Columbia State University

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Columbia State University was an unaccredited university based in California. It operated from the mid-1980s until it was closed by court order in 1998.[1][2]

Although its name implied that Columbia State was a state-supported educational institution, it was not associated with a state government.[3] Rather, it was a private operation owned by Ronald Pellar, a professional hypnotist also known as Ronald Dante who performed on stage under the name Dr. Dante.

In U.S. Senate hearings in 2004, a former employee testified that Columbia State had "no faculty, ... no curriculum, no classes, no courses, no tests, no one to grade tests, no educational facilities, no library and no academic accreditation." [1][2] However, she testified that the school's promotional materials claimed that it was accredited, displaying a bogus accreditation certificate in the university catalog. Also, the school logo and stationery falsely stated that Columbia State had been established in 1953. The stationery also listed a ten-member "Board of Advisors" that consisted of made-up names and titles.[2] In her testimony, the former employee estimated that the operation had gross income of about $20 million between 1996 and 1998.[1][2] However further investigation revealed that Columbia State University was licensed to operate by the State of Louisiana. Textbooks and course work were originally provided to students, many of whom completed the work and received degrees with the promise the school would soon achieve accreditation. One Florida law enforcement officer accomplished a complete course in Public Administration only to learn after receiving his degree the school would never be accredited. The State of Louisiana provided the Florida officer records of the school's license to operate in a settlement.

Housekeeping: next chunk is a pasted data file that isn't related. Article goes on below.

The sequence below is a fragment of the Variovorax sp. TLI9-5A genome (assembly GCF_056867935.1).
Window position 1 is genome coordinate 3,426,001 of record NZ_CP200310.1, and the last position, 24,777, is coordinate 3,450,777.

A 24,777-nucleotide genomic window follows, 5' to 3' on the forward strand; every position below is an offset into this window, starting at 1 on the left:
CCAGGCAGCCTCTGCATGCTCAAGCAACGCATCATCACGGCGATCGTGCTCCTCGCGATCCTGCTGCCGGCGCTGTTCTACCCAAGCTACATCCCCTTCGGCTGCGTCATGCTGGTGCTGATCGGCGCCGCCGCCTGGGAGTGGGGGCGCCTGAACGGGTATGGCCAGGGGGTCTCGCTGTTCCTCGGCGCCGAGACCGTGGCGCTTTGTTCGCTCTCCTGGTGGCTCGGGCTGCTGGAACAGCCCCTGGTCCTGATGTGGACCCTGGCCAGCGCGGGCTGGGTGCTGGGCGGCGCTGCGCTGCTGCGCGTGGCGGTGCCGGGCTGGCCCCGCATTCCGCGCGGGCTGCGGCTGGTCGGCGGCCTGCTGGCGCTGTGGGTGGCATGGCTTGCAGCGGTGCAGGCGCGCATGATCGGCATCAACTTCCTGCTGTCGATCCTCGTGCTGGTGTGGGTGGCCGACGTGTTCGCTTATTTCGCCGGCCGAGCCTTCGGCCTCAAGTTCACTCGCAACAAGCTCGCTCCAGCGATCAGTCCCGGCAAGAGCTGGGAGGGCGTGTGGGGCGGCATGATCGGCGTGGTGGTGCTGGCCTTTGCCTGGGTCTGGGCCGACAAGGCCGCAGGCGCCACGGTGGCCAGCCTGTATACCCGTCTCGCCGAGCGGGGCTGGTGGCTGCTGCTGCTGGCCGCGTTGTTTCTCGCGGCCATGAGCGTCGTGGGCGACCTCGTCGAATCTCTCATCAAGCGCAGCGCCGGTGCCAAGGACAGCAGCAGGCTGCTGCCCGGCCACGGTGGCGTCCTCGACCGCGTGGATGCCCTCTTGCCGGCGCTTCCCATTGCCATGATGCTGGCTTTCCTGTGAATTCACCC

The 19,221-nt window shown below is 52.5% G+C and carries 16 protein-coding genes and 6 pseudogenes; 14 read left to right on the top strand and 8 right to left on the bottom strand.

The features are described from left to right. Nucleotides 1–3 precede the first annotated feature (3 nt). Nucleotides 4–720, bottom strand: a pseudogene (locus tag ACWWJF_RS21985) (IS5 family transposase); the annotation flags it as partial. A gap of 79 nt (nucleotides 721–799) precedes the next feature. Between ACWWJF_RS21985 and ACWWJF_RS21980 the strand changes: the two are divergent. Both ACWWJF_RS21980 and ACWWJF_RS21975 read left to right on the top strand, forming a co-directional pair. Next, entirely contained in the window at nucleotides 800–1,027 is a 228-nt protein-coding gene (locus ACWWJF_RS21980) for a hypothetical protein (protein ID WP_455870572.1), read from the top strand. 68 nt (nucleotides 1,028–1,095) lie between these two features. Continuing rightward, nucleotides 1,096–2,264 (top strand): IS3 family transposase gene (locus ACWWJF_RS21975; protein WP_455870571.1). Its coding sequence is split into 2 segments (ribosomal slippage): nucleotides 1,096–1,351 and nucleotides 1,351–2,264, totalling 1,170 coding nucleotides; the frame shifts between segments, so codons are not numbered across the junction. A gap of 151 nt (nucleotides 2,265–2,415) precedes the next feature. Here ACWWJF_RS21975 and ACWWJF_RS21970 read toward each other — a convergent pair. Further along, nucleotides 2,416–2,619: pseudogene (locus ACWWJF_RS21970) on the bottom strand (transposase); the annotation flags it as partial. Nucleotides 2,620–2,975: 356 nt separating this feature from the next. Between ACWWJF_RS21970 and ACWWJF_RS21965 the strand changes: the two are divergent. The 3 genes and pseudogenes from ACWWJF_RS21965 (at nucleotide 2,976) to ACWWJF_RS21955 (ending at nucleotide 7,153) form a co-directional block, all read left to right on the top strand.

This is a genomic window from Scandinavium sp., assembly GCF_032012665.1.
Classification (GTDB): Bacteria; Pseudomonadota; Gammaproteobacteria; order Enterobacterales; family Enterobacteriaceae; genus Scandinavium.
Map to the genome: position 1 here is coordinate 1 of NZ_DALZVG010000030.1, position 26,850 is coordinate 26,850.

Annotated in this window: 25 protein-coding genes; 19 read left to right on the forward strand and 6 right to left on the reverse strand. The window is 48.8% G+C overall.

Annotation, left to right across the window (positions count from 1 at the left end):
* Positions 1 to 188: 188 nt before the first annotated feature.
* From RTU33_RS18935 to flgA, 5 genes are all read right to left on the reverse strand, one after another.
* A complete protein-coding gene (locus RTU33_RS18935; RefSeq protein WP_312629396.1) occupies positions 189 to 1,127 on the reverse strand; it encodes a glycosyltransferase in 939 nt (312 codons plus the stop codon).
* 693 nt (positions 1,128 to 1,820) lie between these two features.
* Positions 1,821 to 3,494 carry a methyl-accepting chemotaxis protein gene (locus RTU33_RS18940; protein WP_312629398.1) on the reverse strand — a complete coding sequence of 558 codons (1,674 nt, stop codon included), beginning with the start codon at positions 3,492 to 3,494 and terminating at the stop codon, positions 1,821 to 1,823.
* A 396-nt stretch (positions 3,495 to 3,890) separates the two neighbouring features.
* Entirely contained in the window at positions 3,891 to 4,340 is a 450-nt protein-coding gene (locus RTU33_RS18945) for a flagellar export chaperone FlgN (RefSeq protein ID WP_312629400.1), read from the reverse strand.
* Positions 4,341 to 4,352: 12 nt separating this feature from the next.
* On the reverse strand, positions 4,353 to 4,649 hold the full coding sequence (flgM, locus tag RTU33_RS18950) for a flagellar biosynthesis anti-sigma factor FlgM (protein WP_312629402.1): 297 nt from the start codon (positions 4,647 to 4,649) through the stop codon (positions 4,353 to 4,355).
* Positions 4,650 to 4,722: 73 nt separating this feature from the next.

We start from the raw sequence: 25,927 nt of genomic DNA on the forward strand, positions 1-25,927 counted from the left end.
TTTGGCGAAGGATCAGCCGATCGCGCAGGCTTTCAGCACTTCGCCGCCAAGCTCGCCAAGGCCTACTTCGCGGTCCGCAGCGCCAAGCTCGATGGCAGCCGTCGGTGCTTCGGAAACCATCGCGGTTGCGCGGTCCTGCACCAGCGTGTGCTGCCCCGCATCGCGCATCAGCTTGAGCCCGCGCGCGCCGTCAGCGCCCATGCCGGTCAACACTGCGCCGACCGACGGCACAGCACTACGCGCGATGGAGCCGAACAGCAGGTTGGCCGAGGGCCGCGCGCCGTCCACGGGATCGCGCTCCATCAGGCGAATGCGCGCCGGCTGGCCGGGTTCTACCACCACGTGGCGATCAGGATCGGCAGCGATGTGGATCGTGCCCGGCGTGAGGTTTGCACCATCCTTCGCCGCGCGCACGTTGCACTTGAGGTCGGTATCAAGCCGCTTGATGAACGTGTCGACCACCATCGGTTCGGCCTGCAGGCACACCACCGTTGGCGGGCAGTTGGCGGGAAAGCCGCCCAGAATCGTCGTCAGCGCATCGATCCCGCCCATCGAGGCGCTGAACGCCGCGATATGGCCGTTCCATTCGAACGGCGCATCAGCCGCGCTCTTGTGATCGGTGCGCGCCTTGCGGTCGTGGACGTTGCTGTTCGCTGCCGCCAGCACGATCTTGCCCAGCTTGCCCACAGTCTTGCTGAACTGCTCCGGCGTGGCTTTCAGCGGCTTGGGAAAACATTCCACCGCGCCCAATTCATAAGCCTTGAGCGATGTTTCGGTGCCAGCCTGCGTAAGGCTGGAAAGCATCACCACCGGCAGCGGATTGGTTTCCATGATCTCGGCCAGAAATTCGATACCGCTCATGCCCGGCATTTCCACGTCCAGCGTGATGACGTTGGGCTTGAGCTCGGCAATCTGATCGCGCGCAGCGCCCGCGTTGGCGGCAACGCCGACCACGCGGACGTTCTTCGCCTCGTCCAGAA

Columbia State offered bachelor's, master's, and doctoral degree programs in a variety of fields. Its marketing targeted people who had not finished college or graduate school, advertising that they could qualify for a degree from Columbia State University in as little as 27 days based on their life, work, and academic experience.[2]

According to Senate testimony, at one time Columbia State's letterhead stationery listed Jonas Salk, inventor of the polio vaccine, as a recipient of an honorary Ph.D. degree from Columbia State, but Dr. Salk's name was removed after he protested to Ron Pellar.[2]

In 1997 Pellar was convicted of criminal contempt for violating an earlier injunction against making false representations, issued in connection with a "permanent makeup" business and a paralegal training academy, and in 1998 he was sentenced to 67 months in prison for the contempt conviction.[4] In 2004, while still serving that sentence, he pled guilty to nine counts of mail fraud associated with the Columbia State operation.[5] For that guilty plea he received a sentence of eight months in prison and was ordered to pay restitution of $45,835 and forfeit a $1.5 million yacht.[1][2]

In 2010, Massachusetts attorney and candidate for Congress Jeff Perry disclosed that he had paid Columbia State University "several thousand dollars," studied for alleged courses, and wrote papers under the impression that it was an accredited institution. He later earned legitimate degrees from Curry College and New England School of Law.[6]

See also[edit]

References[edit]

  1. ^ a b c d Inside diploma mills, Wilson P. Dizard III, Government Computer News, May 17, 2004.
  2. ^ a b c d e f g Statement of Laurie Gerald, Senate Committee on Governmental Affairs, hearings on "Bogus Degrees and Unmet Expectations: Are Taxpayer Dollars Subsidizing Diploma Mills?", May 11, 2004
  3. ^ THECB > Academic Affairs and Research > Private Colleges and Institutes > Fraudulent Institutions
  4. ^ FTC "Project Scofflaw" Defendant Sentenced: Ronald Dante Receives 67-month Prison Term, U.S. Federal Trade Commission press release, February 25, 1998
  5. ^ Justice Department pursues diploma mills with fraud charges By David McGlinchey, Government Executive, March 11, 2004
  6. ^ Dave Wedge (August 24, 2010). "Jeff Perry ‘proud’ despite work on bogus degree". Boston Herald.